Tax, Trusts and Estates Update: Significant Tax Law Changes Warrant Review of Estate Plans

Tax, Trusts and Estates Update: Significant Tax Law Changes Warrant Review of Estate Plans

February 8, 2018

by: Mary Joan Kennedy, Esq.

On December 22, 2017, the Tax Cuts and Jobs Act (TCJA) was signed into law.  The law implements tax reforms in areas of businesses taxation, individual income taxation, and taxation of estates, among others. 

With regard to the changes to the taxation of gifts and estates, the federal exemption amount, the amount that may be given during lifetime or pass at death without being subject to federal estate tax, has increased to $11,200,000 per individual and $22,400,000 for a married couple.  Under current law, the federal exemption will adjust each year for inflation through 2025.  The New York estate tax exemption for 2018 is $5,250,000; the exemption was scheduled to increase in 2019 when it was scheduled to match the federal exemption.  It is unclear if New York will be amending its law in light of the recent changes to the Federal law, since the plan to increase the exemption in 2019 to match the Federal exemption was based on a Federal exemption of $5,000,000 indexed for inflation.  In addition, New York has a “cliff” – if an estate exceeds the exemption amount by more than 5%, the estate tax is assessed on the first dollar (no exemption).   New Jersey has eliminated the estate tax for resident decedents who die after January 1, 2018.  This may change, however, under Governor Murphy.  New Jersey’s Inheritance Tax laws remain unchanged.  The New Jersey Inheritance Tax is based on the degree of kinship of the recipient to the decedent.  Any portion of a New Jersey estate passing to anyone other than a spouse, parent or lineal descendant, or a qualified charity, will be subject to inheritance taxes at rates ranging from 11% to 16%.  Nonresidents who own property in New Jersey also may be subject to Inheritance Tax.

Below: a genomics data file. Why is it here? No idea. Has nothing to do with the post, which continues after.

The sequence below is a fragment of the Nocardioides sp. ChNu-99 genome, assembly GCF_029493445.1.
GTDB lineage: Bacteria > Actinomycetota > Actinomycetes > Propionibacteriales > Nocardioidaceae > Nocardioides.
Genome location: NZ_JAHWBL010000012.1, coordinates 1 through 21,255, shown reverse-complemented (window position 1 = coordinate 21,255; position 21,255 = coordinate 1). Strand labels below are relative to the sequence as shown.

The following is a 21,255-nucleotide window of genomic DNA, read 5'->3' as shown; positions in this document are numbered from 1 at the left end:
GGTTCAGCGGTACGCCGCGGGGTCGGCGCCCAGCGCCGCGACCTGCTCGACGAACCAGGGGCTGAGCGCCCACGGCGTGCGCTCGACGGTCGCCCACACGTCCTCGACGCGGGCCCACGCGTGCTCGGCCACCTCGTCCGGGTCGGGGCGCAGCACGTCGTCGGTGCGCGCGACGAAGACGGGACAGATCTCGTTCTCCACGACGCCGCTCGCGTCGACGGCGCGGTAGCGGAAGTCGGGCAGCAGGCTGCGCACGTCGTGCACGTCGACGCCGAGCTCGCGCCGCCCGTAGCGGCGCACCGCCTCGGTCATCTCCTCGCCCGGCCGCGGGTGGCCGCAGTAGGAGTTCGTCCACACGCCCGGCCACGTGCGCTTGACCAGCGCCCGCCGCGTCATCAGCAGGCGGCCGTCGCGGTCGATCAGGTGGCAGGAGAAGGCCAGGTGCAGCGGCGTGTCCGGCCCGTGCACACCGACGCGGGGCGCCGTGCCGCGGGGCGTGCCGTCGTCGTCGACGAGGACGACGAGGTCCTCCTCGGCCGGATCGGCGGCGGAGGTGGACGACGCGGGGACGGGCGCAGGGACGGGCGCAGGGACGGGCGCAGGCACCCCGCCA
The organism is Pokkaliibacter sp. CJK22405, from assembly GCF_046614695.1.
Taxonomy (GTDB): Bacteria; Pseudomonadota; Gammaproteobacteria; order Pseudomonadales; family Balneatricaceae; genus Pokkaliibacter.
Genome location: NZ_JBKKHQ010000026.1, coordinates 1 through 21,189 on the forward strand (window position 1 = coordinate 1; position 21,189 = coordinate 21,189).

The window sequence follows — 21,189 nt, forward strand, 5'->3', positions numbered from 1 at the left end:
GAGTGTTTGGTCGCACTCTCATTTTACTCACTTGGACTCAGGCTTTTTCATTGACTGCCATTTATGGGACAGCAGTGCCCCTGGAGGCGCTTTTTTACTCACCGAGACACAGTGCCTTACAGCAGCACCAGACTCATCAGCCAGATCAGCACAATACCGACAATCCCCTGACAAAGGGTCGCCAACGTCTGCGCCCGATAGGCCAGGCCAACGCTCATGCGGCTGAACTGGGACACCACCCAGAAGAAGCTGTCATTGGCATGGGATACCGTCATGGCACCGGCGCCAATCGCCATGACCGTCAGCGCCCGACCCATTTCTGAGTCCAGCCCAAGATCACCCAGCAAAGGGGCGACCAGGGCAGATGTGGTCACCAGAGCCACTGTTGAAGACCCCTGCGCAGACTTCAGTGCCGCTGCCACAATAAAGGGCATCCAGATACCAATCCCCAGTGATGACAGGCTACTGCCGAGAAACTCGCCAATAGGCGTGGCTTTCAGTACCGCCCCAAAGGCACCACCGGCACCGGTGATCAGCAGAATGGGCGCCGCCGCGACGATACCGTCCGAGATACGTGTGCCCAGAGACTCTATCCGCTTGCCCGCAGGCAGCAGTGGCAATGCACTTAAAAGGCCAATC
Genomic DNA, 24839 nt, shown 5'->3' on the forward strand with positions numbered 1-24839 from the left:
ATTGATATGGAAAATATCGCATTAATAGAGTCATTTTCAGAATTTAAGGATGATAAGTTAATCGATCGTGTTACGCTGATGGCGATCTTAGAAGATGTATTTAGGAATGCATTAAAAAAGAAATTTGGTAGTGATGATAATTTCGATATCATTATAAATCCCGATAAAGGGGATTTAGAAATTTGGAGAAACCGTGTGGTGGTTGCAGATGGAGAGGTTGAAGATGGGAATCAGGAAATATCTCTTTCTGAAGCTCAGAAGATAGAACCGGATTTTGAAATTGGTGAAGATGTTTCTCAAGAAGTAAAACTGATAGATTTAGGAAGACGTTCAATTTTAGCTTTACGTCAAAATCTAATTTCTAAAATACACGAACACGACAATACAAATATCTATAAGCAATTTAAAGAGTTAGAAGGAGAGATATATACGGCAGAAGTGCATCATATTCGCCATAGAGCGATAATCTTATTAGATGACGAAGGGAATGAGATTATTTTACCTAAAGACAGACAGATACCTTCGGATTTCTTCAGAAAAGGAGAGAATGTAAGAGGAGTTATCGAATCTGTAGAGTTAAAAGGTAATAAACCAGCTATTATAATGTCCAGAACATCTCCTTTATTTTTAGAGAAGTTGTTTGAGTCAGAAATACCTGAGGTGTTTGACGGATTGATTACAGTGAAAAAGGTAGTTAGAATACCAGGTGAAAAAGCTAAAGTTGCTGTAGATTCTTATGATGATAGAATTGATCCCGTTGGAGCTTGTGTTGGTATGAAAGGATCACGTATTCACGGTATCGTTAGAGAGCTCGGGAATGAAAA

The annual exclusion from gift tax has increased to $15,000 in 2018; individuals may gift this amount – and married couples may gift $30,000 – each year to one individual without using any portion of their lifetime exemption.  Should an individual gift an amount greater than his or her annual exclusion, the exemption is reduced by the amount greater than the exclusion.

We remind our clients to periodically review their estate plans, and in particular to do so when their family or financial situation changes significantly or when there are changes to the tax laws.  This year, in light of the TCJA and the elimination of the New Jersey estate tax, we are advising our clients to review their planning documents to ensure that they continue to operate in a manner consistent with their personal intentions and the current tax laws.  In addition to estate taxes, it remains prudent to be mindful of other estate planning issues including income tax liability, the portability election, and the use of trusts for wealth preservation, spendthrift and creditor protection, special needs and elder law planning.

If you would like to discuss your estate plan in light of these changes, or for any reason, please contact Nino A. Coviello or Mary Joan S. Kennedy.


This Alert is for informational purposes only to keep you aware of developments in the law.  It should not be relied upon as legal advice applicable to any specific situation.